A sandwich lease is a lease agreement in which a person rents a property from an agent who is leasing the property from the actual owner. This strategy is seen as a way for low-capital investors to gain access to real estate markets, as you can initiate a sandwich lease with no money down and without the involvement of a bank. However, there are some risks associated with sandwich leasing, and it can be very labor-intensive.
Investors looking for sandwich lease opportunities need to be good communicators and negotiators, because they will need to handle both the lease agreement with the property owner and the lease agreement with the renter. It is also not uncommon for the middle party investor to have to put sweat equity into the property they are leasing through maintenance and property management.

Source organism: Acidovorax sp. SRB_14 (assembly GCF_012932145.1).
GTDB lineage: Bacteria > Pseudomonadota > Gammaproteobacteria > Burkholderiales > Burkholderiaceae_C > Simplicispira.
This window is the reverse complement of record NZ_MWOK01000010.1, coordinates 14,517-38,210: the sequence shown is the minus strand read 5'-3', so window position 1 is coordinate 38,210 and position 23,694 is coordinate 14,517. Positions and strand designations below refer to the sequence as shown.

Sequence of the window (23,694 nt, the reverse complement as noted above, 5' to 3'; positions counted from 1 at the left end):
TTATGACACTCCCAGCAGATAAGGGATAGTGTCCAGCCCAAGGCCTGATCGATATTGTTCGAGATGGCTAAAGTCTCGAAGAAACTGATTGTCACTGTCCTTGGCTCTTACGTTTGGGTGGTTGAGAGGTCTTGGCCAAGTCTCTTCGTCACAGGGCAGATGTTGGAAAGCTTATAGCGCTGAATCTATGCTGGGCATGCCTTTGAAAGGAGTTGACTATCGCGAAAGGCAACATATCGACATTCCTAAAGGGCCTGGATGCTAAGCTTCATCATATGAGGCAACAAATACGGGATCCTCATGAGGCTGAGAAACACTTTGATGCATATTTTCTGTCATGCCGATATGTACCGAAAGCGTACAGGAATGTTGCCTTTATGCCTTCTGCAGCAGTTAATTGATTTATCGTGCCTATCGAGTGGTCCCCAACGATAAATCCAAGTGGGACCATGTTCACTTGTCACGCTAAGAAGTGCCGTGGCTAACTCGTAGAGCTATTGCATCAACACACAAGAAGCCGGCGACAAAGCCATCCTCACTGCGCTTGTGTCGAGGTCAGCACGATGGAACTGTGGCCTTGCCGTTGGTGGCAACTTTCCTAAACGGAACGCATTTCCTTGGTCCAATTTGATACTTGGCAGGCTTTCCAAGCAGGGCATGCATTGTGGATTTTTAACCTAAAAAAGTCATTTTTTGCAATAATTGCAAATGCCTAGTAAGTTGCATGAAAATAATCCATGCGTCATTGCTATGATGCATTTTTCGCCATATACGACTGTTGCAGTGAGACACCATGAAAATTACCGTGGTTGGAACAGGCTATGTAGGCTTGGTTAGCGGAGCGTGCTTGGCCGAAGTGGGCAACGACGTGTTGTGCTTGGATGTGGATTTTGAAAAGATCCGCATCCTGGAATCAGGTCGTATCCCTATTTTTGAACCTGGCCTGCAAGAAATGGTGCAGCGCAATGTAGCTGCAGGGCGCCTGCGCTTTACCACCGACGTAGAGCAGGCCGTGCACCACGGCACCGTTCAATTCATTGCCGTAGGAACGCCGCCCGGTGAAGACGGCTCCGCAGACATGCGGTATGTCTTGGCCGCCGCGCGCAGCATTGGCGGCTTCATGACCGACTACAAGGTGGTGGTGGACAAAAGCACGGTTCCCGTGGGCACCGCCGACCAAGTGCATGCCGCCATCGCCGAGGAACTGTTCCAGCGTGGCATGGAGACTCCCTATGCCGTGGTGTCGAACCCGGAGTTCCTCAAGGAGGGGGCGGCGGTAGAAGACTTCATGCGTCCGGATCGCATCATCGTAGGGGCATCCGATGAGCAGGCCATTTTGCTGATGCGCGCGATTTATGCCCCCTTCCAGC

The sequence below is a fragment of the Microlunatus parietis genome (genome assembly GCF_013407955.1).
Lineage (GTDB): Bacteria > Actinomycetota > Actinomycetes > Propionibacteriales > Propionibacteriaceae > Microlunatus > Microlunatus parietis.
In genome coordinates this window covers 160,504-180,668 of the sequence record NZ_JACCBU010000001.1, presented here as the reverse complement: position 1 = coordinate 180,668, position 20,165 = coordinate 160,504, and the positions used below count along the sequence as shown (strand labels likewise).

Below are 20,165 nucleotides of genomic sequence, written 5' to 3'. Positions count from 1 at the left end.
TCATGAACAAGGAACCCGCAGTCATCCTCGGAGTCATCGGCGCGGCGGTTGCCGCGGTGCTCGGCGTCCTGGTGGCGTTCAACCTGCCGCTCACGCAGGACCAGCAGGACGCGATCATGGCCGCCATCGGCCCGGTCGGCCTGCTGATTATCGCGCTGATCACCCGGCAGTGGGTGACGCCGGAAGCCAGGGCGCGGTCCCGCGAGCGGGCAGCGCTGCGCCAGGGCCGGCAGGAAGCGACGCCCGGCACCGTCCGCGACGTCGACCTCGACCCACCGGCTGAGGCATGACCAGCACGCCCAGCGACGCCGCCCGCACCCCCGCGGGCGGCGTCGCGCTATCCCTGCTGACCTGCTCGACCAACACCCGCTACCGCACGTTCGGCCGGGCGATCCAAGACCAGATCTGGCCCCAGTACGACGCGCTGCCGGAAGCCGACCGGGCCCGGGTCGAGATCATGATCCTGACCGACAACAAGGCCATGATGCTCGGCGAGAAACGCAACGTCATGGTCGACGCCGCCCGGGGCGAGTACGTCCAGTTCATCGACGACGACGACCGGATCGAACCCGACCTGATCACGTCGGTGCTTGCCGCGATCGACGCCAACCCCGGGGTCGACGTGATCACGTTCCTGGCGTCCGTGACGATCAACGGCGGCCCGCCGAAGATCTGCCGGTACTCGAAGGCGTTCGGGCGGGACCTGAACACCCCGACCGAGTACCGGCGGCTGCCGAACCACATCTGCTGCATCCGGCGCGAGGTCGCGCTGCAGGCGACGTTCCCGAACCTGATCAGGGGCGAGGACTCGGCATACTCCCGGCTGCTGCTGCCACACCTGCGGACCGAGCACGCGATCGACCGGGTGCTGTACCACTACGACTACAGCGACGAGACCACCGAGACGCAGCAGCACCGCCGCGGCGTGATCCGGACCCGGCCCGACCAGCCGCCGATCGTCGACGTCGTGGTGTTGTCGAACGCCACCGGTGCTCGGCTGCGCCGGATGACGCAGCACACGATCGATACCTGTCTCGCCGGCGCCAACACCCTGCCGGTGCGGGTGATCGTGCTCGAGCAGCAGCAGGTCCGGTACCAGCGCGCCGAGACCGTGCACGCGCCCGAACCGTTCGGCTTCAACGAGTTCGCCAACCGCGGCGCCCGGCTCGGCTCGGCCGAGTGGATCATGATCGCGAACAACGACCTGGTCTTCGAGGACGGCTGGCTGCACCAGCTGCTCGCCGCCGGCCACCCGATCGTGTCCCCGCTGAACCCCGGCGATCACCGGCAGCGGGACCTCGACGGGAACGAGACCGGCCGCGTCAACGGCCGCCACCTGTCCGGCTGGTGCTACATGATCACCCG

A reason that a property owner will agree to an arrangement like this in the first place is to gain payment towards their mortgage. They don’t have to deal with the legal logistics and management aspects of actually being a landlord, but they still get rental payments every month from the investor that go towards their property payments. The investor often charges more for rent then they are paying, so they can make a profit, but this doesn’t impact the property owner unless the renter that comes in does damage to the property in some way.